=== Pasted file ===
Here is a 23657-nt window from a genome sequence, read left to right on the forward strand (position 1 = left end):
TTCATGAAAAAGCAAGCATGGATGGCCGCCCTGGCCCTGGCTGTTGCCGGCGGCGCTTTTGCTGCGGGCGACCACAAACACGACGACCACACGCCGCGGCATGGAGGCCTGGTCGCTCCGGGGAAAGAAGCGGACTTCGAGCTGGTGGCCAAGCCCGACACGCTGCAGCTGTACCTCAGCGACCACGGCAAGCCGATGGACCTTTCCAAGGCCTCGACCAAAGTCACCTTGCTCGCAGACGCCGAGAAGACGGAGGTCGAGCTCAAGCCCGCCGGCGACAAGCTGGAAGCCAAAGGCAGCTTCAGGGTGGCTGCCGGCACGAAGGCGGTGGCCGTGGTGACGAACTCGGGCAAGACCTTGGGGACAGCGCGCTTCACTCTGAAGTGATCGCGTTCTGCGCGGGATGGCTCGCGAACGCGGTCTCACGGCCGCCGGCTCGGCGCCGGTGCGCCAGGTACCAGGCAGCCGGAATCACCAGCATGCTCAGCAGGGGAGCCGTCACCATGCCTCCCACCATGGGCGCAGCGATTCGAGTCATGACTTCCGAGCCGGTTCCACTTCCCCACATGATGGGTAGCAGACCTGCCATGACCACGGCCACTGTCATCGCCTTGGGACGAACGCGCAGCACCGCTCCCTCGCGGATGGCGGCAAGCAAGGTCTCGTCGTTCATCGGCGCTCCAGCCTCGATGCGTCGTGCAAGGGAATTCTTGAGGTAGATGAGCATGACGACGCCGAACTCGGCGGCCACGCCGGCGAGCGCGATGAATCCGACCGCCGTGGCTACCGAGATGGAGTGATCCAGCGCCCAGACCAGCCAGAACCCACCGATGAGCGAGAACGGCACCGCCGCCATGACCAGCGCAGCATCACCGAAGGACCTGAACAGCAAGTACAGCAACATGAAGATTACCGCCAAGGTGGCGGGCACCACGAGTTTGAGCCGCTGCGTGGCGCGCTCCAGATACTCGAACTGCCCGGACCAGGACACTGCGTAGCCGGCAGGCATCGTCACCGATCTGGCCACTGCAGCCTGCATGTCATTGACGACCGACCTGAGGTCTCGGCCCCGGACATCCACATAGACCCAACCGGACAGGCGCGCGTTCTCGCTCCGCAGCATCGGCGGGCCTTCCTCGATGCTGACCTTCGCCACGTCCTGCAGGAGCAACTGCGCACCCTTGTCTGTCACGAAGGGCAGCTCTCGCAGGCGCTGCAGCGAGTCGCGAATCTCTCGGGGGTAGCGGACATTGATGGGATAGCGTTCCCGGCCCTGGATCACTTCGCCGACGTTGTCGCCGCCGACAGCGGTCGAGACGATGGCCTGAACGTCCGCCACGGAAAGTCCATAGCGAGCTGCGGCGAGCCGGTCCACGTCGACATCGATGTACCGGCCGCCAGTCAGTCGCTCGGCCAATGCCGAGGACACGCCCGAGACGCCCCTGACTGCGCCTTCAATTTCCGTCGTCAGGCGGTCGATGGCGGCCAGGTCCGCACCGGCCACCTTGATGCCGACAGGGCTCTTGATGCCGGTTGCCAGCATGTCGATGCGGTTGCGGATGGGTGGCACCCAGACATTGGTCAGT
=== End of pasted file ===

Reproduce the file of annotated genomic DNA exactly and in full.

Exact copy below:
Here is a 23657-nt window from a genome sequence, read left to right on the forward strand (position 1 = left end):
TTCATGAAAAAGCAAGCATGGATGGCCGCCCTGGCCCTGGCTGTTGCCGGCGGCGCTTTTGCTGCGGGCGACCACAAACACGACGACCACACGCCGCGGCATGGAGGCCTGGTCGCTCCGGGGAAAGAAGCGGACTTCGAGCTGGTGGCCAAGCCCGACACGCTGCAGCTGTACCTCAGCGACCACGGCAAGCCGATGGACCTTTCCAAGGCCTCGACCAAAGTCACCTTGCTCGCAGACGCCGAGAAGACGGAGGTCGAGCTCAAGCCCGCCGGCGACAAGCTGGAAGCCAAAGGCAGCTTCAGGGTGGCTGCCGGCACGAAGGCGGTGGCCGTGGTGACGAACTCGGGCAAGACCTTGGGGACAGCGCGCTTCACTCTGAAGTGATCGCGTTCTGCGCGGGATGGCTCGCGAACGCGGTCTCACGGCCGCCGGCTCGGCGCCGGTGCGCCAGGTACCAGGCAGCCGGAATCACCAGCATGCTCAGCAGGGGAGCCGTCACCATGCCTCCCACCATGGGCGCAGCGATTCGAGTCATGACTTCCGAGCCGGTTCCACTTCCCCACATGATGGGTAGCAGACCTGCCATGACCACGGCCACTGTCATCGCCTTGGGACGAACGCGCAGCACCGCTCCCTCGCGGATGGCGGCAAGCAAGGTCTCGTCGTTCATCGGCGCTCCAGCCTCGATGCGTCGTGCAAGGGAATTCTTGAGGTAGATGAGCATGACGACGCCGAACTCGGCGGCCACGCCGGCGAGCGCGATGAATCCGACCGCCGTGGCTACCGAGATGGAGTGATCCAGCGCCCAGACCAGCCAGAACCCACCGATGAGCGAGAACGGCACCGCCGCCATGACCAGCGCAGCATCACCGAAGGACCTGAACAGCAAGTACAGCAACATGAAGATTACCGCCAAGGTGGCGGGCACCACGAGTTTGAGCCGCTGCGTGGCGCGCTCCAGATACTCGAACTGCCCGGACCAGGACACTGCGTAGCCGGCAGGCATCGTCACCGATCTGGCCACTGCAGCCTGCATGTCATTGACGACCGACCTGAGGTCTCGGCCCCGGACATCCACATAGACCCAACCGGACAGGCGCGCGTTCTCGCTCCGCAGCATCGGCGGGCCTTCCTCGATGCTGACCTTCGCCACGTCCTGCAGGAGCAACTGCGCACCCTTGTCTGTCACGAAGGGCAGCTCTCGCAGGCGCTGCAGCGAGTCGCGAATCTCTCGGGGGTAGCGGACATTGATGGGATAGCGTTCCCGGCCCTGGATCACTTCGCCGACGTTGTCGCCGCCGACAGCGGTCGAGACGATGGCCTGAACGTCCGCCACGGAAAGTCCATAGCGAGCTGCGGCGAGCCGGTCCACGTCGACATCGATGTACCGGCCGCCAGTCAGTCGCTCGGCCAATGCCGAGGACACGCCCGAGACGCCCCTGACTGCGCCTTCAATTTCCGTCGTCAGGCGGTCGATGGCGGCCAGGTCCGCACCGGCCACCTTGATGCCGACAGGGCTCTTGATGCCGGTTGCCAGCATGTCGATGCGGTTGCGGATGGGTGGCACCCAGACATTGGTCAGT